A chargeback is a dispute of payment by the owner of a bank card. The dispute can be initiated by a bank client who believes that a money transfer was made in error or by fraudsters without the consent of the cardholder. During the chargeback process, evidence that the payment was incorrect must be provided. To do this, the cardholder must provide the bank with all documents related to the payment, such as receipts, emails, and so on. If it is a case of fraud, additional evidence will be the history of conversations with the fraudster. Without evidence, the chargeback process is likely to be unsuccessful.
Chargebacks are possible thanks to consumer protection systems that are provided for most payment systems. This system allows clients to get their money back when it has been incorrectly deducted from their account. Chargebacks also help clients who, for some reason, did not receive the goods or services for which they paid.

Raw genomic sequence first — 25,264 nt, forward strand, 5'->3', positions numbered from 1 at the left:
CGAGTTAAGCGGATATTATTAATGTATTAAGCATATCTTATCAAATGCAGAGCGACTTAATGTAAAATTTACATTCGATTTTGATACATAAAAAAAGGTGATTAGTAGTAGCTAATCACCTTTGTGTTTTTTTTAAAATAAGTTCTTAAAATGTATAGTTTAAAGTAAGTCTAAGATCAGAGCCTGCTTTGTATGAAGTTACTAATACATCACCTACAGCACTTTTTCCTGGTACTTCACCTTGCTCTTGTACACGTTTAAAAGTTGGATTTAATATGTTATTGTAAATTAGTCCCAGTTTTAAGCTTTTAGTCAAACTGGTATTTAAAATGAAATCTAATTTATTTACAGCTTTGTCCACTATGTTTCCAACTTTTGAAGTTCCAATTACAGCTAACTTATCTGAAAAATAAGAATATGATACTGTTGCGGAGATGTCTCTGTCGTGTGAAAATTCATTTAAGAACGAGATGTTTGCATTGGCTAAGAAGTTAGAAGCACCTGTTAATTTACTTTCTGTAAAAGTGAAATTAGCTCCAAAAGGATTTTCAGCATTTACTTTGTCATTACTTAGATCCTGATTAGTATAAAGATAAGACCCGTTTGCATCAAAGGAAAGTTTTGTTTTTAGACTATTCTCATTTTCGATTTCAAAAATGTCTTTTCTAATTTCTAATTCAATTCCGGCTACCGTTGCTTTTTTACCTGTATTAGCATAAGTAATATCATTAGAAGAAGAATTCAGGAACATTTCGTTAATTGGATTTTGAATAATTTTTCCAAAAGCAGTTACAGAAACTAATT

To initiate a chargeback, the client must contact their bank with a complaint about the payment. The card-issuing bank begins an investigation and sends a request for a refund to the bank that accepted the payment. The receiving bank may dispute the decision of the card-issuing bank and argue that the payment was legal, and therefore there is no reason for a chargeback.
Chargebacks can be unpleasant for online sellers, as they not only lose money for the goods or services but also face possible fines and losses from processing the chargeback. For this reason, it is important for sellers to monitor their reputation and provide high-quality service to prevent possible payment disputes.